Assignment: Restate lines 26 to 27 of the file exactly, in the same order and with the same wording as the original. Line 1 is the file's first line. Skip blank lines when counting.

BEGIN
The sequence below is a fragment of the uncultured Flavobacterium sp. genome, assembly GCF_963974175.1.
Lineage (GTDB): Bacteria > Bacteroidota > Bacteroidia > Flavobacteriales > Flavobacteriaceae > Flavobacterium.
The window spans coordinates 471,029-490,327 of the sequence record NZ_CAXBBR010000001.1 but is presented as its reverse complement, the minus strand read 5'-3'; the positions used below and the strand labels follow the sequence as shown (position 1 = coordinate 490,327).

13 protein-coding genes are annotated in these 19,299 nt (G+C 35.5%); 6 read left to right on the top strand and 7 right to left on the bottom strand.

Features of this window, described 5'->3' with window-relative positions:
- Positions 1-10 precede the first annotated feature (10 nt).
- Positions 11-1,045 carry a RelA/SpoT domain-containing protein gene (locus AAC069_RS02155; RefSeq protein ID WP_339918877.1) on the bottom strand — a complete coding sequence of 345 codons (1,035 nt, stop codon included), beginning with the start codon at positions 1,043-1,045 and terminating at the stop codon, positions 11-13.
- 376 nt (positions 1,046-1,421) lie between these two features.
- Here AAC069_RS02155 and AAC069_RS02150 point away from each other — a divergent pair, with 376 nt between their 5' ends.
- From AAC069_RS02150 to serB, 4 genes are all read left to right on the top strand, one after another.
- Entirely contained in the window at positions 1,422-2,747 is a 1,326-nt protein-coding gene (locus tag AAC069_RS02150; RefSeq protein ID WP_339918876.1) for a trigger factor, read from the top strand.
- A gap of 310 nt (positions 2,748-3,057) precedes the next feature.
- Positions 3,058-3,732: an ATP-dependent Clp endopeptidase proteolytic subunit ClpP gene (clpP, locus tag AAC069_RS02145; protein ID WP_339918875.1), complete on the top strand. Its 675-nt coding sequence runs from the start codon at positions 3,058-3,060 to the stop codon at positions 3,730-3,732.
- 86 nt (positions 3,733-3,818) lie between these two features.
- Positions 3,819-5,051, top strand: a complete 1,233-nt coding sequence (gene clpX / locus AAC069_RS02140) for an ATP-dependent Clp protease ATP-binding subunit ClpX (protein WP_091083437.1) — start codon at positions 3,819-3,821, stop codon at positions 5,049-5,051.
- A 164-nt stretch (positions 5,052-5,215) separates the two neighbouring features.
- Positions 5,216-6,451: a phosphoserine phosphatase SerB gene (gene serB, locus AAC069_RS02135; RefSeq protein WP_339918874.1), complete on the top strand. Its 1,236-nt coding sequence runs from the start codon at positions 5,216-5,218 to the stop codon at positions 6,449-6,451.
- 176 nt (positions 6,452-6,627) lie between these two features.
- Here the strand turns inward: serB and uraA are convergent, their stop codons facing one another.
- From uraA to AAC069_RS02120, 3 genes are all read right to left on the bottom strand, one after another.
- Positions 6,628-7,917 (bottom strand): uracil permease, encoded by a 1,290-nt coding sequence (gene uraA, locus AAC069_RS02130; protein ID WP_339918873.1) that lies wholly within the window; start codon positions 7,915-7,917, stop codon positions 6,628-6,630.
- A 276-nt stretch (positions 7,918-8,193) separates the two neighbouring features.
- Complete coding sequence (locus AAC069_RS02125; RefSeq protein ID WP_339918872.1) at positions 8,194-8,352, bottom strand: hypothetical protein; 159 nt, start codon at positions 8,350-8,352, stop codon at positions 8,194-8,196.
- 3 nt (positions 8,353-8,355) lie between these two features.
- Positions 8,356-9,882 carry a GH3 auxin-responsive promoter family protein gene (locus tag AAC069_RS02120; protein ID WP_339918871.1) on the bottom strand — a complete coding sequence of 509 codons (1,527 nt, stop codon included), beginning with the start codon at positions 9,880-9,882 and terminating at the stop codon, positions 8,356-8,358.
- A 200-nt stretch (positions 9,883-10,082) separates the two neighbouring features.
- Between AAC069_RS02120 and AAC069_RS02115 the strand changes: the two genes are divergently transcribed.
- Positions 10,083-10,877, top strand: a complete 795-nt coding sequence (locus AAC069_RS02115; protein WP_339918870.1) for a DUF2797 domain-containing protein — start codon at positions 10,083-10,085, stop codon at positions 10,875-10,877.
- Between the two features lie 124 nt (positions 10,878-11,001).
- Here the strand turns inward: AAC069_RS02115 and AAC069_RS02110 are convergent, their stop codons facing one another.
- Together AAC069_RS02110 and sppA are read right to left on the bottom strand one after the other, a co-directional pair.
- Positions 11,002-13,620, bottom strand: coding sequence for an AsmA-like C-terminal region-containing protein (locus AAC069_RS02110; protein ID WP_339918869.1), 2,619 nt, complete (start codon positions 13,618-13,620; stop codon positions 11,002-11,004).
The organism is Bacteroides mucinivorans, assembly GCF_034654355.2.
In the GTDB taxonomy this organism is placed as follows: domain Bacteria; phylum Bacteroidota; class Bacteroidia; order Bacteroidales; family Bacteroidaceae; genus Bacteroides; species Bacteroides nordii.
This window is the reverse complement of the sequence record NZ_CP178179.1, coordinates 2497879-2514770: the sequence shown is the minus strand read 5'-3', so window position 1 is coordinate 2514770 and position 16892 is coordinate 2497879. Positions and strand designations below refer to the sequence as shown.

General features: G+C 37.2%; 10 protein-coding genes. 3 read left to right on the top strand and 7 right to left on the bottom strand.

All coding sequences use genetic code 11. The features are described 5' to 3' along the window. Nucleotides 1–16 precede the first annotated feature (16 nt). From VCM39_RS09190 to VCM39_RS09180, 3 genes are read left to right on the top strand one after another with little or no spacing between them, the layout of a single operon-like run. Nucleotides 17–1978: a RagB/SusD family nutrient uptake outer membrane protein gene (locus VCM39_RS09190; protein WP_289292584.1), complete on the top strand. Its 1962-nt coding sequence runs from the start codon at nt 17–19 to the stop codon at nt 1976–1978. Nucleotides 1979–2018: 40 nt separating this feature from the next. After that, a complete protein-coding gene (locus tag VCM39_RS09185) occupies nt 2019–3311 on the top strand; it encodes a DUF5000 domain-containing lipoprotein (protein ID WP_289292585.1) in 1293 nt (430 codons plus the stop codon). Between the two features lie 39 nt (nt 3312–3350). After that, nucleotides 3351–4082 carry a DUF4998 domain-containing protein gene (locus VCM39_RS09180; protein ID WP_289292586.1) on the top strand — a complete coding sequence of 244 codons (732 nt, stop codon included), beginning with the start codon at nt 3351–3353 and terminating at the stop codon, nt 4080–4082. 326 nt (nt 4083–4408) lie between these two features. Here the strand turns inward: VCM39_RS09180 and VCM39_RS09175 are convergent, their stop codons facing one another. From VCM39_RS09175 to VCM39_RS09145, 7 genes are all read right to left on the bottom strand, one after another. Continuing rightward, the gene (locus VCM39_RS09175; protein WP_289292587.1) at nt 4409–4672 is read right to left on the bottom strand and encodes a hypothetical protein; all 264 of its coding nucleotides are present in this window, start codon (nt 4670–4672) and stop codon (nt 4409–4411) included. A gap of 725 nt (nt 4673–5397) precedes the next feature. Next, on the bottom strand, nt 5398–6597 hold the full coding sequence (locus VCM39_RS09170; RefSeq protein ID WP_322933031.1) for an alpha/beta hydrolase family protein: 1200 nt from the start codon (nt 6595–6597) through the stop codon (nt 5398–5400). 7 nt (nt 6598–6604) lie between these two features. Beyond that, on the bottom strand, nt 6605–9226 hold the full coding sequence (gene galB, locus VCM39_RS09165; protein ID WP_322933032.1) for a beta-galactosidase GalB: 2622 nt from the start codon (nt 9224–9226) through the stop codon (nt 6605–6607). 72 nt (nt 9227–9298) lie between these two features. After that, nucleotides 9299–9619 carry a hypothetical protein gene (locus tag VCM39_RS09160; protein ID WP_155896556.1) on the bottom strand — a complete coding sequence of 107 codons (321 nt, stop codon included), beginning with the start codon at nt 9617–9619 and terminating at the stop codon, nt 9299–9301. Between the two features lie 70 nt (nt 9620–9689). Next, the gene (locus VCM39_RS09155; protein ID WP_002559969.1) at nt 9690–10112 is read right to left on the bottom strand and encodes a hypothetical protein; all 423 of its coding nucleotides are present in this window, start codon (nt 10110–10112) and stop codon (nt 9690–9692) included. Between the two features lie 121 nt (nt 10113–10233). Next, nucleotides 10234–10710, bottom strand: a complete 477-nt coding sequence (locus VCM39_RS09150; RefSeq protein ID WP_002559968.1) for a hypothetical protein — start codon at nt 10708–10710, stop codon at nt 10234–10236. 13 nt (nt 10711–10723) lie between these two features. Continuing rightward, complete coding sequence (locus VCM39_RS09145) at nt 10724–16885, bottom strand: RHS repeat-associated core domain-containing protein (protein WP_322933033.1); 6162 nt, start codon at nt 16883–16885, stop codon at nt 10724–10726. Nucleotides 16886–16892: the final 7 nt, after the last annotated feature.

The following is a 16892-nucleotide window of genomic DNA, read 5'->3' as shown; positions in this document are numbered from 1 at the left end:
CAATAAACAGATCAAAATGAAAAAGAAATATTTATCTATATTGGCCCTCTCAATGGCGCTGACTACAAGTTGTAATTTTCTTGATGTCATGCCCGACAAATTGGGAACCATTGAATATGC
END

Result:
- A 200-nt stretch (positions 9,883-10,082) separates the two neighbouring features.
- Between AAC069_RS02120 and AAC069_RS02115 the strand changes: the two genes are divergently transcribed.